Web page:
The current political leaders see decentralization as a threat to their political and economic hegemony over their fiefdoms. While it is true that Prime Minister Najib Mikati created the commission that prepared the draft law in 2012, his government, then, was unable to move it through Parliament, as is likely the case now. The MEI article concludes, “This draft law — the most recent of its kind — does not pretend to be perfect and is open to additions and further development, but it undoubtedly offers an integrated platform for decentralization. The draft had to wait until 2016 before reaching the Lebanese parliament. Five [six] years later, it is still “under discussion” in an ad hoc parliamentary committee, which says a lot about the pace of reform in Lebanon.”
What is the threat of greater local participation, accountability, and governance? With a ready-made formula for moving ahead, there should be no further delay to giving the Lebanese the tools and authority they require to reconstruct their societies. As Baroud opines, “The current Lebanese crisis has created strong momentum for revisiting decentralization, particularly as the notion gains traction in Lebanese civil society.”
Building on this momentum, decentralization can be implemented efficiently in the desired form, provided the government is open to change and to a new distribution of power. Given the paucity of resources and collective leadership at the top, perhaps the time has come to enable grassroots entities to seek alternative approaches to building a strong, more resilient governing structure for Lebanon.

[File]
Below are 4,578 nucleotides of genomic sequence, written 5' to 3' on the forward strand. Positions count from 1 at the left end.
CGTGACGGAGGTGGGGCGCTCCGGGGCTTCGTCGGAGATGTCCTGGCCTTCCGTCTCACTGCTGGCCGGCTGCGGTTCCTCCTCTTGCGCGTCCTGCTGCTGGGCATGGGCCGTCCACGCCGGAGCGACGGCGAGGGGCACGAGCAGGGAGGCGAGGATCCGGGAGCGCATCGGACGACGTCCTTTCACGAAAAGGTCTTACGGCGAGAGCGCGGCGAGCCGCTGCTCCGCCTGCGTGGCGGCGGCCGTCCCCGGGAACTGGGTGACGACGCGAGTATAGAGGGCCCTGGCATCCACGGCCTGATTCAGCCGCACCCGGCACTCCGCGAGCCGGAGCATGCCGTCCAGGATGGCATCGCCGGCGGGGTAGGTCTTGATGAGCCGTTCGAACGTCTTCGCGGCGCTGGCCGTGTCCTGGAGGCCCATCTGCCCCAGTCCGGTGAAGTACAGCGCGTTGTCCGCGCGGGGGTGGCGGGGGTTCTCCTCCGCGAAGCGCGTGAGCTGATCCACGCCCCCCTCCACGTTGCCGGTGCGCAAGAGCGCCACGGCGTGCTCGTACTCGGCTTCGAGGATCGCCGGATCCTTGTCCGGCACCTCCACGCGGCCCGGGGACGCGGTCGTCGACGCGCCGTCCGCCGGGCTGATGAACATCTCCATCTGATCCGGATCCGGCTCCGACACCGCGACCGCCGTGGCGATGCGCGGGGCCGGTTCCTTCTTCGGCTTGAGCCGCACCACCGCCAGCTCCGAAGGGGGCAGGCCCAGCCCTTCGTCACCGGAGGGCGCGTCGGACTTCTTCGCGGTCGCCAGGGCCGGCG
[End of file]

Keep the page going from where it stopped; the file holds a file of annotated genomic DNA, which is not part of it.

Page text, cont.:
Decentralization is a tool to maximize citizenship. In many countries, it is change at the municipal levels that creates the ferment that leads to significant change throughout the system. As the Naumann Foundation paper argues, “Furthermore, through institutionalized participation mechanisms the civic oversight at the local level could be enhanced and lastly promotion of Public – Private Partnership in local governance, the adoption of a gender quota in the electoral law, and a sustainable fiscal and financial system should be realized.”
This structural reform is not magic; nor will it happen quickly and spontaneously. It instead starts with making the central government more transparent and effective, and elevates the judicial system as an independent and co-equal branch of government. “Otherwise,’ as an article in the National notes, “decentralization could have the contrary effect and increase corruption as well as end up being more divisive than inclusive․ If a well – functioning central government is non–existent, the risk of shifting corruption on a local level would increase…”
There are no guaranteed solutions to Lebanon’s multiple crises. What is certain is that it cannot continue to be phlegmatic in its response to the needs of the people, sclerotic in its governing institutions, and lacking in the courage to make change happen, even in the hybrid mess of sectarian politics. Letting the people begin to rule themselves within local entities that maximize their potential will pay benefits throughout the society.
Disclaimer: The views and opinions expressed in these articles are those of the author and do not necessarily reflect the position of the American Task Force on Lebanon, a non-profit, nonpartisan leadership organization of Lebanese-Americans.